3. Time
The time food is exposed to the danger zone 5°C to 60°C, works in the favor of microorganisms. Therefore a responsible receiver, storekeeper, chef and service attendant will always remember the length of time the food has been exposed to the danger zone. Microorganisms can multiply every 20 minutes in favorable conditions. Food that has been exposed for 4 hours or longer to the danger zone 5°C to 60°C has to been discarded.

4. Temperature
Remember the DANGER ZONE!! We consider the danger zone from 5°C to 60°C, whereas microorganisms reproduce the fastest between the temperatures of 20°C to 47°C.

5. Oxygen
Different microorganisms can have different oxygen requirements for growth. They can be categorized into: Aerobic: they need oxygen to grow. Anaerobic: they grow only when oxygen is absent. Facultative: they grow with or without the presence of oxygen.

6. Moisture
Most microorganisms which can cause food borne illnesses grow best in food with high moisture. Water activity is measured in food in a scale from 0 to 1. The closer the water activity is to 1, the higher the moisture content in the food. Microorganisms grow best when the water activity is around 0.85 to 0.97.

Barriers to Control Microorganisms from Growing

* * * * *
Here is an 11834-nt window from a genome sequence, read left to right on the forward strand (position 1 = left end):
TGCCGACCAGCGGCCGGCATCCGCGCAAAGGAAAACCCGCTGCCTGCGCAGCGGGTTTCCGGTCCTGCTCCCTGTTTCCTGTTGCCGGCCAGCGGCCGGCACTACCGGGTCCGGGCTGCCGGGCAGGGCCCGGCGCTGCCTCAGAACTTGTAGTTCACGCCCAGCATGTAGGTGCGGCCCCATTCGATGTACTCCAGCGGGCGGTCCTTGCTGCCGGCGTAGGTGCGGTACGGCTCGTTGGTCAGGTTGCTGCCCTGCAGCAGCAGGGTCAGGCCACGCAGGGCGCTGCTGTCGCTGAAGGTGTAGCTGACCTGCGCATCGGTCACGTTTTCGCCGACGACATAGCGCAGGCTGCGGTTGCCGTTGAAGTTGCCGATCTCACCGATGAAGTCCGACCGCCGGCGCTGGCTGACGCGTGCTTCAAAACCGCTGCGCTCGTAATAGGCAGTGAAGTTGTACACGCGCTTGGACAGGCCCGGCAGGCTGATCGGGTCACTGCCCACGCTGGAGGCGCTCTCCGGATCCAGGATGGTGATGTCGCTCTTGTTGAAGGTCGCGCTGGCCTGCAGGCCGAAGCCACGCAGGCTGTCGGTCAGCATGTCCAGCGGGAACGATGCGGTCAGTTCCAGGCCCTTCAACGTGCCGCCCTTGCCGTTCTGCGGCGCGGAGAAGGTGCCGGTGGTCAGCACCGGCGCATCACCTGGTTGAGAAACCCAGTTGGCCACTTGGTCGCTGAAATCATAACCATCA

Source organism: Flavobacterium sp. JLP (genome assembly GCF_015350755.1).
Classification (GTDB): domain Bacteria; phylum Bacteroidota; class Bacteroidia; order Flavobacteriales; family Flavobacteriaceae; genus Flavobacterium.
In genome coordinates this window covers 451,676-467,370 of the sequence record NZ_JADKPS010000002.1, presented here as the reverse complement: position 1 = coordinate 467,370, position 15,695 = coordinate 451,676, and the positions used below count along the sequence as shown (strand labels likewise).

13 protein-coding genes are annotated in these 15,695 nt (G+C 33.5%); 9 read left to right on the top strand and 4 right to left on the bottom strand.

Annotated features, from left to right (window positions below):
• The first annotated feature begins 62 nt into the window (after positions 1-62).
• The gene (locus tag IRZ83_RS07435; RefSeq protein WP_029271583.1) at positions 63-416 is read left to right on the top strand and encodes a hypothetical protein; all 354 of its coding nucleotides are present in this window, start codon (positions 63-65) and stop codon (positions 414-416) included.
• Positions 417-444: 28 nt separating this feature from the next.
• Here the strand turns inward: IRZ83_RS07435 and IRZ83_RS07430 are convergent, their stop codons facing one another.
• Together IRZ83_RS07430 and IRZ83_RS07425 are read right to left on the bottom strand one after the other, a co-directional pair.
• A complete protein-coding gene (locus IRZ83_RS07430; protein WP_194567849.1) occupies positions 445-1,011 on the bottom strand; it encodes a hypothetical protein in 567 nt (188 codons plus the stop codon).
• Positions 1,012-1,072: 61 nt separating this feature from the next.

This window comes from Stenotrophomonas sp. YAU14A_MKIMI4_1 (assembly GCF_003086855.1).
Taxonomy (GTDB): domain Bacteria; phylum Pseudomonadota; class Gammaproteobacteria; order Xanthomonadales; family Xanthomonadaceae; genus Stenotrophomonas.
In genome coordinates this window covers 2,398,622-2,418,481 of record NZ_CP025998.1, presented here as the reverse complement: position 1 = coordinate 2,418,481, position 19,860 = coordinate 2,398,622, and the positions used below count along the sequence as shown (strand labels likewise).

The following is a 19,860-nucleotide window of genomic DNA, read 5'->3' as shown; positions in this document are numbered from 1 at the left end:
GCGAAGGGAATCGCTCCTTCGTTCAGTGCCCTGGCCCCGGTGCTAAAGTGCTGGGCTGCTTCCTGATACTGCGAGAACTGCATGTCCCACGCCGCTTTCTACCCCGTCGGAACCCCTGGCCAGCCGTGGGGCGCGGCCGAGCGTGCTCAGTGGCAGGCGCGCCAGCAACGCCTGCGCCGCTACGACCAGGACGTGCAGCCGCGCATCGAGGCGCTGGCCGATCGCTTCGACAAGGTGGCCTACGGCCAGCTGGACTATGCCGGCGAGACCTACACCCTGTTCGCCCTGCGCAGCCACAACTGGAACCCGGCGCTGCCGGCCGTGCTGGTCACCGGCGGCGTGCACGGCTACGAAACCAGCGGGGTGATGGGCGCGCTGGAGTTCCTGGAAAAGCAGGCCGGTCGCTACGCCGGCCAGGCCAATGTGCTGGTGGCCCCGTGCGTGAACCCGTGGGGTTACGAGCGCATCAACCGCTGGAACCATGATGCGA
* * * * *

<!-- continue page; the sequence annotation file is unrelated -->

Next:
Personal hygiene is very important, especially hand washing after breaks, cigarette smoking and in between tasks. Ensure that potentially hazardous food is always stored at proper storing temperature. Ensure to respect the shelf life of food and the FIFO rule. Ensure food is properly packed and arranged in the refrigerator or freezer to prevent cross contamination. Hazard Analysis Critical Control Point (HACCP) 6

Ensure working areas are always cleaned and sanitized between tasks.

Viruses
Viruses are the smallest of the microbial contaminants. They consist of a genetic material wrapped with an outer layer of protein. A virus cannot reproduce outside a living cell. Once inside, the virus will reproduce more viruses.

Characteristics of Viruses:
They rely on a living cell to reproduce. They do not require a potentially hazardous food to reproduce. Some may survive freezing and cooking. They usually contaminate food through a food handler’s improper hygiene. They can be transmitted from person to person, from people to food and from people to food contact surface.

Parasites
Parasites are organisms that need to live in or on a host organism to survive. Parasites can live in many animals that human take food for, such as cattle, poultry, pig and fish. To prevent food borne illnesses caused by parasites, use proper freezing and cooking techniques. It is also important to avoid cross contamination, therefore it is necessary to use sanitary water supply, and follow proper hand washing procedures, especially after toilet.

Characteristics of Food Borne Parasites:
They are living organisms and need a host to survive They grow naturally in many animals and can be transmitted to human Most are very small, often microscopic but larger than bacteria They may be killed by proper cooking and freezing They pose hazard to both food and water

Fungi
Fungi are found in air, soil, plants, animals, water and some food. Molds, yeasts and mushroom are examples of fungi. The fungi of concern in food processing are molds and yeasts.